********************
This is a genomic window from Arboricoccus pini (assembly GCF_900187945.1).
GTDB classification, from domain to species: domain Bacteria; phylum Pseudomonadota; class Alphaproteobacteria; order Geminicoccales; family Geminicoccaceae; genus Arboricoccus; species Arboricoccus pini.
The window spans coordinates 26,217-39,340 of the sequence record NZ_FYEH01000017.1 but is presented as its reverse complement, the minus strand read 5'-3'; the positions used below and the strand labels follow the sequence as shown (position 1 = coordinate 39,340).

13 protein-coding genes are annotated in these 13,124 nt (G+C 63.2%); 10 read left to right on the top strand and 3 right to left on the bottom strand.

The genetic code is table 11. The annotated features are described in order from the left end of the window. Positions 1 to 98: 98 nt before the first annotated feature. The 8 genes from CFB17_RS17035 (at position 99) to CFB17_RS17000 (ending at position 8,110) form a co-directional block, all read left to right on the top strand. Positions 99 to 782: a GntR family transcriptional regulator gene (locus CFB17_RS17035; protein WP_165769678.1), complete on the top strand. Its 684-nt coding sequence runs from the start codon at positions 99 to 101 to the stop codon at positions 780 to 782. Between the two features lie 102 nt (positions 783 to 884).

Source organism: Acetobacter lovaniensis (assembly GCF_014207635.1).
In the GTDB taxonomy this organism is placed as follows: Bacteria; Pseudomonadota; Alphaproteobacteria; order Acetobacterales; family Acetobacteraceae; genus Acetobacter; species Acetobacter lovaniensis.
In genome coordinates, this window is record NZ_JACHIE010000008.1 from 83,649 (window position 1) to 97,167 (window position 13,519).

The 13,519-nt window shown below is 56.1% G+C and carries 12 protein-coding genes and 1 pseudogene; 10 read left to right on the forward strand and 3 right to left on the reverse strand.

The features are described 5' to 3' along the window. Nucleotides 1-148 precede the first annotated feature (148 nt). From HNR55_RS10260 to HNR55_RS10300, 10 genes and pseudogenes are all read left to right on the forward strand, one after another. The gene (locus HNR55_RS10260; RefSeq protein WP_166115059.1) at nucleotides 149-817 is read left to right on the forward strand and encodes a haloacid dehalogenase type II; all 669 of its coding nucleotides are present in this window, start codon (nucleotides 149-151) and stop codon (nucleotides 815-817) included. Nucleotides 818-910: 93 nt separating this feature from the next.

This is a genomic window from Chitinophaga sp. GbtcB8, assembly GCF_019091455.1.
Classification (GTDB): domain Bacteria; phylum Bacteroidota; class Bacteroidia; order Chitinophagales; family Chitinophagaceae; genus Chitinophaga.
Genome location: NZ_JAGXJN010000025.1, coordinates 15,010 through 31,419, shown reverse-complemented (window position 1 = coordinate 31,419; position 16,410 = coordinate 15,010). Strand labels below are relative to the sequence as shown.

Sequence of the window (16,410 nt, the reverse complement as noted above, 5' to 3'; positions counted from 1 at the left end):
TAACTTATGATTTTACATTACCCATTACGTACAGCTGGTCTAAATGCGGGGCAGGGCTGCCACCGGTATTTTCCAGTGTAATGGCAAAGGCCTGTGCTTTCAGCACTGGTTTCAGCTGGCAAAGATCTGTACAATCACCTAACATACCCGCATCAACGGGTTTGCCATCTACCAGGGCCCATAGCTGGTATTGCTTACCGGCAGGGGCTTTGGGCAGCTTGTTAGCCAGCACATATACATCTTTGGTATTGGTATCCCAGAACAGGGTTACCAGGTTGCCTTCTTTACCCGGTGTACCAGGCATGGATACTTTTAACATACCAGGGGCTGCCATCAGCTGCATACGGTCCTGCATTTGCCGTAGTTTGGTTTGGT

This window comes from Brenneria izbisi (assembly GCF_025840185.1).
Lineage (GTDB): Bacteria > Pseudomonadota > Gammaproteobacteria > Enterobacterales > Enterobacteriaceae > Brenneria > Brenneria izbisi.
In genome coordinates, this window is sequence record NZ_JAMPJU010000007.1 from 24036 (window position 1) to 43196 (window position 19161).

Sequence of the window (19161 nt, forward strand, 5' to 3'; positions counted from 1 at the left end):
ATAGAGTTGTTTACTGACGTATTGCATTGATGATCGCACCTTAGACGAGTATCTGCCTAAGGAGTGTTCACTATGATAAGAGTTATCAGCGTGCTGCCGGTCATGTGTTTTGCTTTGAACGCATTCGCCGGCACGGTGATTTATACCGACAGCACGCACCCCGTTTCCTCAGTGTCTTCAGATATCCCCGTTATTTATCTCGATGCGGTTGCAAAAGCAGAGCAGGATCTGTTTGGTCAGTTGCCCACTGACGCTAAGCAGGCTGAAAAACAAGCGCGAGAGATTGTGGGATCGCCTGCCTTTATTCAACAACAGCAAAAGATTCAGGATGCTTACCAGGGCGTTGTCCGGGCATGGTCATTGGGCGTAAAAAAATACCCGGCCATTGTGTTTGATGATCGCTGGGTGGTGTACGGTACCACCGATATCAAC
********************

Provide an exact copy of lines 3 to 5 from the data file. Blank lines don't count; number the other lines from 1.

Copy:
The window spans coordinates 26,217-39,340 of the sequence record NZ_FYEH01000017.1 but is presented as its reverse complement, the minus strand read 5'-3'; the positions used below and the strand labels follow the sequence as shown (position 1 = coordinate 39,340).

13 protein-coding genes are annotated in these 13,124 nt (G+C 63.2%); 10 read left to right on the top strand and 3 right to left on the bottom strand.

The genetic code is table 11. The annotated features are described in order from the left end of the window. Positions 1 to 98: 98 nt before the first annotated feature. The 8 genes from CFB17_RS17035 (at position 99) to CFB17_RS17000 (ending at position 8,110) form a co-directional block, all read left to right on the top strand. Positions 99 to 782: a GntR family transcriptional regulator gene (locus CFB17_RS17035; protein WP_165769678.1), complete on the top strand. Its 684-nt coding sequence runs from the start codon at positions 99 to 101 to the stop codon at positions 780 to 782. Between the two features lie 102 nt (positions 783 to 884).